A tonsil cyst is a lump on one or both of the tonsils that may feel like a pimple. A doctor should check to rule out other conditions that can cause growths in the area.
The tonsils are two masses of soft tissue at the back of the throat. When cysts form there, they may not cause symptoms or be noticeable. A person may only feel the presence of larger cysts. These cysts are usually not a cause for concern.
Below, learn all about tonsil cysts and other issues that can be easy to mistake for them.
A cyst is a slow-growing, noncancerous mass of cells contained in a sac wall. Cysts can form anywhere in the body.
Types of cyst that may develop on the tonsils include:
- Tonsillar retention cysts: These are
commonand may cause difficulty swallowing.
- Epidermoid cysts: This type is common in other areas of the body but very rarely appears on the tonsils.
- Lymphoepithelial cysts: These usually appear as small bumps under the tongue or on the floor of the mouth. They very rarely form on the tonsils.
- Hydatid cysts: These are also very rare on the tonsils. They form because of a tapeworm called Echinococcus granulosus.
Tonsillar retention cysts are the
Epidermoid cysts account for
A person might not know that they have a tonsil cyst until a healthcare professional finds it while examining the area for other reasons.
However, a lump on the tonsils can result from more serious issues. Anyone with a growth on their tonsils should let a doctor know.
Cysts on the tonsils may cause no symptoms. They are
A larger cyst may feel like a foreign object in the back of the throat and cause difficulty swallowing.
Other symptoms may include:
- an earache
- a dry cough
A doctor may recommend surgically removing the cyst, which is kept intact to avoid irritating surrounding tissues. Some people need a full tonsillectomy, which involves removing the tonsils.
Instead, a doctor may recommend watchful waiting, to see whether any changes in the cyst occur.
This is a type of oropharyngeal cancer, which is cancer that begins in the mouth or throat. Cells grow too quickly and form one or more tumors.
According to the American Society of Clinical Oncology, more than 54,000 adults in the country receive a diagnosis of oral or oropharyngeal cancer each year.
A person with tonsil cancer may have:
- a sore in the mouth that doesn’t heal
- red or white patches on the affected tonsil
- mouth pain or bleeding
- an earache
- bad breath
- changes in speech
- unexplained weight loss
- a new mass or lump on the neck
The treatment plan may involve a combination of approaches, including:
- Surgery: This involves removing the tumor and some healthy tissue around it to ensure that all the cancerous tissue is gone. The approach to surgery depends on the size and location of the tumor.
- Radiation therapy: This is the use of high-energy particles to destroy cancer cells.
- Chemotherapy: This involves using certain drugs to eliminate cancer cells.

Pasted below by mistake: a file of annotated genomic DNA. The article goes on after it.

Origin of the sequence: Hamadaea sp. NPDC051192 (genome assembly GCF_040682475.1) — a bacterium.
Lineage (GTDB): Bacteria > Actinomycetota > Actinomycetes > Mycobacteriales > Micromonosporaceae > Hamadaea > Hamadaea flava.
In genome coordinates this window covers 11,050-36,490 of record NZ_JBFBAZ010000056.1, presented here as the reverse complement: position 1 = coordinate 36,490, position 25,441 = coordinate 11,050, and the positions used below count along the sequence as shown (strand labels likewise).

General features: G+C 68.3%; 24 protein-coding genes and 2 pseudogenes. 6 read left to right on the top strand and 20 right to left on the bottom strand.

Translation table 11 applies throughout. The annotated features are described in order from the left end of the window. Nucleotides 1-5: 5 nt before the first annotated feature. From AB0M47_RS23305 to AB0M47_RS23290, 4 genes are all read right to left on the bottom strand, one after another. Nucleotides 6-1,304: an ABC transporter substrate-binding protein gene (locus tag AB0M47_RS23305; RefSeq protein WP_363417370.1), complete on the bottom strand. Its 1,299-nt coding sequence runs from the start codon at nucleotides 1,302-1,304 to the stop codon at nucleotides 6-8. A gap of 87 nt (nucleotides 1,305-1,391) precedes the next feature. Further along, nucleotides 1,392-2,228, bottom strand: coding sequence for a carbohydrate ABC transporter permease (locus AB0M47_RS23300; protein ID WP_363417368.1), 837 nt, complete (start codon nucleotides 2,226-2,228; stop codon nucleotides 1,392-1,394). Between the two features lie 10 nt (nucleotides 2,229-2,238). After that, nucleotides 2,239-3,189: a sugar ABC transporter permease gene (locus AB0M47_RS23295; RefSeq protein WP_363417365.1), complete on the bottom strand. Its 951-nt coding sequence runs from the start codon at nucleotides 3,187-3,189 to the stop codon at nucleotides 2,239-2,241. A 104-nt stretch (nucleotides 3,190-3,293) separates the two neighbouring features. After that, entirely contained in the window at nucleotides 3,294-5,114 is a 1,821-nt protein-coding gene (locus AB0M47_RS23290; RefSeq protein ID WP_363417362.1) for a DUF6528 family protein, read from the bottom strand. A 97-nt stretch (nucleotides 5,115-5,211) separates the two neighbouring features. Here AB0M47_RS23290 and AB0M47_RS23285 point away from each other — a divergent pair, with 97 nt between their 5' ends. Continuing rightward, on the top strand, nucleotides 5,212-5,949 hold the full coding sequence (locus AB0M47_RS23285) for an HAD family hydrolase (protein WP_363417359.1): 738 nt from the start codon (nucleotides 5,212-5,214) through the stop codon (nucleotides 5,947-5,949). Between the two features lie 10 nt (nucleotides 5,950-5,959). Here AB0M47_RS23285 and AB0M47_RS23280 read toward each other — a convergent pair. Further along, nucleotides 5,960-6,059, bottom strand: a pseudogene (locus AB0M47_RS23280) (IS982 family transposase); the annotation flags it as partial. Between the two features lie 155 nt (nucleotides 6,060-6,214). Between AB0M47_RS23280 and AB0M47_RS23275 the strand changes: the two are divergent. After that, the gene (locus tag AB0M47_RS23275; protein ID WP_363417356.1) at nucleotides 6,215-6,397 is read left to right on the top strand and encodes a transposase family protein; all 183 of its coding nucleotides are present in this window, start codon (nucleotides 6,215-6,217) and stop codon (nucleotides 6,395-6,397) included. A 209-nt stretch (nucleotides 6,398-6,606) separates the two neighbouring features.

- Immunotherapy: This enhances the body’s immune system, and doctors may combine it with other treatments.
- Targeted therapy: This targets cancer cells, and doctors may also combine it with other treatments.
Several health conditions share some features with tonsil cysts. Some examples include:
These are also known as tonsilloliths. They occur when debris, such as dead cells or food, collect in the crevices of the tonsils and harden, forming small yellow or white “stones.”
The size can vary widely. A person may be unaware that they have them, but someone might mistake a large tonsil stone for a cyst.
One symptom is bad breath, as the stones attract bacteria and fungi.
Symptoms can include a fever, chills, swelling of the tonsils, and a sore throat. Yellow or white pus may be visible on the tonsils, and people may mistake this for cysts.
Peritonsillar abscesses are also called “quinsy.” A peritonsillar abscess is an infected pocket of pus, while a cyst has a wall or lining.
These abscesses result from tonsillitis and can be painful. A doctor may treat them with antibiotics or drain them.
This condition can cause the tonsils to become inflamed and red, with white patches. A person may mistake these for cysts.
Also known as mono, the “kissing disease,” or glandular fever, this is a viral infection of the tonsils.
Anyone who may have a tonsil cyst should contact a healthcare professional. Tonsil cysts are unlikely to cause issues, but they can be similar to many other conditions, and these require treatment.
It is important to seek medical attention as soon as possible if a person also experiences:
- a persistent high fever
- swelling that interferes with breathing
- muscle weakness
Tonsil cysts are noncancerous masses of cells on the tonsils, at the back of the throat. They grow slowly and are
Many health conditions that need treating can be similar to tonsil cysts, however. Anyone who notices a growth on their tonsils should contact a doctor.